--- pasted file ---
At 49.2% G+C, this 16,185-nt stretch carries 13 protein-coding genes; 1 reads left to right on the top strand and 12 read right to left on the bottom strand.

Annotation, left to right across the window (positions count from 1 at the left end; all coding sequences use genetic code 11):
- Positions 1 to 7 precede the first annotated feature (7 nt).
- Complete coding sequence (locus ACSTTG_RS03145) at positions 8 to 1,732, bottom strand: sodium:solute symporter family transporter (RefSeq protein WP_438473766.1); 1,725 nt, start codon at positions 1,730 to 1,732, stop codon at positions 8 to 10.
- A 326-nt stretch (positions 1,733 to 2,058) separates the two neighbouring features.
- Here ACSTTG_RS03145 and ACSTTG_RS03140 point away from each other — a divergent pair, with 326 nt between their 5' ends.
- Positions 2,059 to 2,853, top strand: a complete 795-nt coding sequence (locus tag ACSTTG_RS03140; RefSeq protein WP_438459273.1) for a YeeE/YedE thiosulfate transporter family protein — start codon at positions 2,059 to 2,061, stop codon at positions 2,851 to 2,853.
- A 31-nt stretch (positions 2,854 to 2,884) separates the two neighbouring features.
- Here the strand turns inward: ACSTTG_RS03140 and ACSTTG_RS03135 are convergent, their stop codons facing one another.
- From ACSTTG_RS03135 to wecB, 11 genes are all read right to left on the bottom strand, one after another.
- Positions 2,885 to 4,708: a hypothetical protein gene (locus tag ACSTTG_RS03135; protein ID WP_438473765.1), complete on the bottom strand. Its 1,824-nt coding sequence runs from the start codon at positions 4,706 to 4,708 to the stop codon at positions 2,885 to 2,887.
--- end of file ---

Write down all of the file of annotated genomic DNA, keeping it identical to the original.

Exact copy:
At 49.2% G+C, this 16,185-nt stretch carries 13 protein-coding genes; 1 reads left to right on the top strand and 12 read right to left on the bottom strand.

Annotation, left to right across the window (positions count from 1 at the left end; all coding sequences use genetic code 11):
- Positions 1 to 7 precede the first annotated feature (7 nt).
- Complete coding sequence (locus ACSTTG_RS03145) at positions 8 to 1,732, bottom strand: sodium:solute symporter family transporter (RefSeq protein WP_438473766.1); 1,725 nt, start codon at positions 1,730 to 1,732, stop codon at positions 8 to 10.
- A 326-nt stretch (positions 1,733 to 2,058) separates the two neighbouring features.
- Here ACSTTG_RS03145 and ACSTTG_RS03140 point away from each other — a divergent pair, with 326 nt between their 5' ends.
- Positions 2,059 to 2,853, top strand: a complete 795-nt coding sequence (locus tag ACSTTG_RS03140; RefSeq protein WP_438459273.1) for a YeeE/YedE thiosulfate transporter family protein — start codon at positions 2,059 to 2,061, stop codon at positions 2,851 to 2,853.
- A 31-nt stretch (positions 2,854 to 2,884) separates the two neighbouring features.
- Here the strand turns inward: ACSTTG_RS03140 and ACSTTG_RS03135 are convergent, their stop codons facing one another.
- From ACSTTG_RS03135 to wecB, 11 genes are all read right to left on the bottom strand, one after another.
- Positions 2,885 to 4,708: a hypothetical protein gene (locus tag ACSTTG_RS03135; protein ID WP_438473765.1), complete on the bottom strand. Its 1,824-nt coding sequence runs from the start codon at positions 4,706 to 4,708 to the stop codon at positions 2,885 to 2,887.